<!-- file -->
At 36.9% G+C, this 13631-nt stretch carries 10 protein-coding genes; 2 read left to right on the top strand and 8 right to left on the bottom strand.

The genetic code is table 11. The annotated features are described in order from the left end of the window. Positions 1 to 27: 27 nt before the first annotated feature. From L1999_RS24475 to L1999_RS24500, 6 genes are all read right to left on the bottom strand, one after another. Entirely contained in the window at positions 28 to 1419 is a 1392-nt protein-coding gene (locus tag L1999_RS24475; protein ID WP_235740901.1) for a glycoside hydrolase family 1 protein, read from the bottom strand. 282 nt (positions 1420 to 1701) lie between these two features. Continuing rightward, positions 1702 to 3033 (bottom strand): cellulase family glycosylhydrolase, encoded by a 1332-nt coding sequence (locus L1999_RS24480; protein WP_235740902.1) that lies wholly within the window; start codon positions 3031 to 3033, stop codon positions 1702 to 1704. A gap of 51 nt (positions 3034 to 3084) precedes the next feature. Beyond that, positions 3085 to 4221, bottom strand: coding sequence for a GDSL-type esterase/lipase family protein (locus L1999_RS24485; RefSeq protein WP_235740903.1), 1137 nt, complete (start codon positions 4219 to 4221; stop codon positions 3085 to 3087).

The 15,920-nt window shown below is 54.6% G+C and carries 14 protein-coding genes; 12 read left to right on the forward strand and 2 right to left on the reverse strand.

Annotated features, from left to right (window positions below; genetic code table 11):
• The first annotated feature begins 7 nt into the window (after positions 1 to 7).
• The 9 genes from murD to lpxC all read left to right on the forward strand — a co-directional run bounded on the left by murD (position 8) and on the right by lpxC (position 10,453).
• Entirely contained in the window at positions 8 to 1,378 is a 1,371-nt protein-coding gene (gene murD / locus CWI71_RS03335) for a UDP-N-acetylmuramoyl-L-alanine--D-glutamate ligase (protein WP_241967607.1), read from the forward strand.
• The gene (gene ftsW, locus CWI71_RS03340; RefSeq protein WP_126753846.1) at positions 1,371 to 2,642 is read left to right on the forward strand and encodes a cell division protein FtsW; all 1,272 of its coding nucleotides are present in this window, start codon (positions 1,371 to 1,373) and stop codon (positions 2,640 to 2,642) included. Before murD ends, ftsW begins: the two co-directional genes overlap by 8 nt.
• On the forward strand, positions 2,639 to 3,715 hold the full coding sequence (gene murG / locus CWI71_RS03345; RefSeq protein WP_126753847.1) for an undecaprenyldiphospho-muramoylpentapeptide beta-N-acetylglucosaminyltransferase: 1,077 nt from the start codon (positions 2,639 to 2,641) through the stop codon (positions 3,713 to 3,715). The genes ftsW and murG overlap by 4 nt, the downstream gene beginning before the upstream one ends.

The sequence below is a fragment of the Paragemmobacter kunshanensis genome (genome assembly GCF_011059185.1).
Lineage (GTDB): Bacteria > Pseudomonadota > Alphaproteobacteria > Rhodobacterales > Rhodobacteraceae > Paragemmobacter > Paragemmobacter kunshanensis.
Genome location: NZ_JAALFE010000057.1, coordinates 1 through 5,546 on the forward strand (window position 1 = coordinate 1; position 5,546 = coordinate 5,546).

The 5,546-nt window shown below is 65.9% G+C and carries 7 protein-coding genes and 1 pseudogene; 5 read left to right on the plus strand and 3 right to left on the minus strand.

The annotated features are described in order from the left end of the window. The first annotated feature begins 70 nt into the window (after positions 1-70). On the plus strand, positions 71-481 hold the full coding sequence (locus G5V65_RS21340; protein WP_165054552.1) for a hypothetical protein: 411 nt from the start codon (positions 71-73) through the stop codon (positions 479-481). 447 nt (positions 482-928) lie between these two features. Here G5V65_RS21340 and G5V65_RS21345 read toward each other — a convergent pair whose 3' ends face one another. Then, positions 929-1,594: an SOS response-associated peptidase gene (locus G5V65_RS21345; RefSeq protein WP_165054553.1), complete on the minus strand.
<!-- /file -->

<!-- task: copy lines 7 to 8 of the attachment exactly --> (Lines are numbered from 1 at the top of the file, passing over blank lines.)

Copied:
• Entirely contained in the window at positions 8 to 1,378 is a 1,371-nt protein-coding gene (gene murD / locus CWI71_RS03335) for a UDP-N-acetylmuramoyl-L-alanine--D-glutamate ligase (protein WP_241967607.1), read from the forward strand.
• The gene (gene ftsW, locus CWI71_RS03340; RefSeq protein WP_126753846.1) at positions 1,371 to 2,642 is read left to right on the forward strand and encodes a cell division protein FtsW; all 1,272 of its coding nucleotides are present in this window, start codon (positions 1,371 to 1,373) and stop codon (positions 2,640 to 2,642) included. Before murD ends, ftsW begins: the two co-directional genes overlap by 8 nt.